Left stranded, Kathy’s options had been to either wait for Cheryl to return – which she probably wouldn’t do until morning – or call her father to come pick her up. Her skin crawled at the idea. Her father didn’t approve of fun nights out, or his daughters flirting and drinking with strangers, or living on their own and chasing a good career, or really anything they did, it seemed. He was always on to her to ‘find someone who could take care of her’ and ‘settle down’. As if she weren’t an adult who could take care of herself! If he had to come and pick her up in the middle of the night from a bar, she’d never hear the end of it.
The man who’d informed her of Cheryl’s departure offered to give her a ride home, but Kathy liked the idea of accepting help from a strange man – even if he seemed decent enough – even less than calling her father. ‘White knight syndrome,’ she called it contemptuously. She could look after herself without depending on the kindness of strangers.
The bar wasn’t really that far from her apartment, say three or four miles in a straight line, and Kathy was an experienced hiker in good condition. She had decided she’d simply walk, taking a path that, she’d thought, led through the state park back to town, cutting off the better part of the journey by road.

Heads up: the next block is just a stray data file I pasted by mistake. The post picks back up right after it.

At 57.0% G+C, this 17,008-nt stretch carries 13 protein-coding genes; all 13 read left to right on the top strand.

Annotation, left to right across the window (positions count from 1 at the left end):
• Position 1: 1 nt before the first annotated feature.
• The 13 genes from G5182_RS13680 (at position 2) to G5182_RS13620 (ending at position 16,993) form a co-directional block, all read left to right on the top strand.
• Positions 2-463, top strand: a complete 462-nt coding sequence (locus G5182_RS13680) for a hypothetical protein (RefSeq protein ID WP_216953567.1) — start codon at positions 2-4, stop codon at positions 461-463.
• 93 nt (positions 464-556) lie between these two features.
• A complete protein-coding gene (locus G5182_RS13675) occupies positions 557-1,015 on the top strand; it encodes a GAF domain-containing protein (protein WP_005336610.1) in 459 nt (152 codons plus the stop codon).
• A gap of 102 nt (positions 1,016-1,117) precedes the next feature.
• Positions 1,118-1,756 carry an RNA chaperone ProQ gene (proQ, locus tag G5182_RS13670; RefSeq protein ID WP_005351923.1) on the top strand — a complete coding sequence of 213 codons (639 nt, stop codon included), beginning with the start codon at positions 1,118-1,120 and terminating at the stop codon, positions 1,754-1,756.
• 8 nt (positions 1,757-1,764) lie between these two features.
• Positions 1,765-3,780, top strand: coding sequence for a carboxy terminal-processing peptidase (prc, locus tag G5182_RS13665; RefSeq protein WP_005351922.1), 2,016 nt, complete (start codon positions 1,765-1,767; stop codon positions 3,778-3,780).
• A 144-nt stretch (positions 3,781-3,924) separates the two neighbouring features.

Only, she was relatively certain that there ought not to be this three-way split in the path. And she wasn’t even sure what direction she was going anymore. Leaving the bar, she’d neglected to consider that she had no compass or map and only a vague idea of what direction town lay.
Kathy pushed a slightly-damp lock of chestnut-brown hair out of her face as she considered the three ways. It would help if she had some stars to guide her at the very least, but the stars were lost in the clouds. Clouds that promised rain.
She took out her phone and tried to bring up a map to give herself some idea of where she was. For what felt like several minutes, she watched the GPS app spin its loading wheel before showing the little orange arrow indicating her position…in the middle of a completely featureless blob of grey. The paths, apparently weren’t even marked on the app. Frustrated, she tried to zoom out and was met with the loading wheel again. At the same time, a roll of thunder sounded overhead.
“Damn it!” she shouted aloud, shoving the phone back into her pocket. “Cheryl, I swear I will kill you for this!”
On an impulse, Kathy decided on the left path. That way, at least, went roughly in the direction of the road (she was almost sure), so if the worst came to the worst she could at least find her way there and take the longer, but surer route. She thanked her stars that she’d never developed a taste for heels and had worn comfortable, high-top boots for her ‘fun night out’.
She hurried along the path as fast as the darkness and rough terrain would allow, for the path dipped and rose frequently, and tree roots cast jagged traps for her feet. Now and again she looked up at the sky to check if the weather had changed. A few minutes after taking the path, Kathy saw the woods about her lit up with harsh white light as lightning flashed in the distance. But it was some seconds before the thunder reached her, so the main storm was still some way off at least. Perhaps she’d get lucky for once that night and it wouldn’t come this way at all.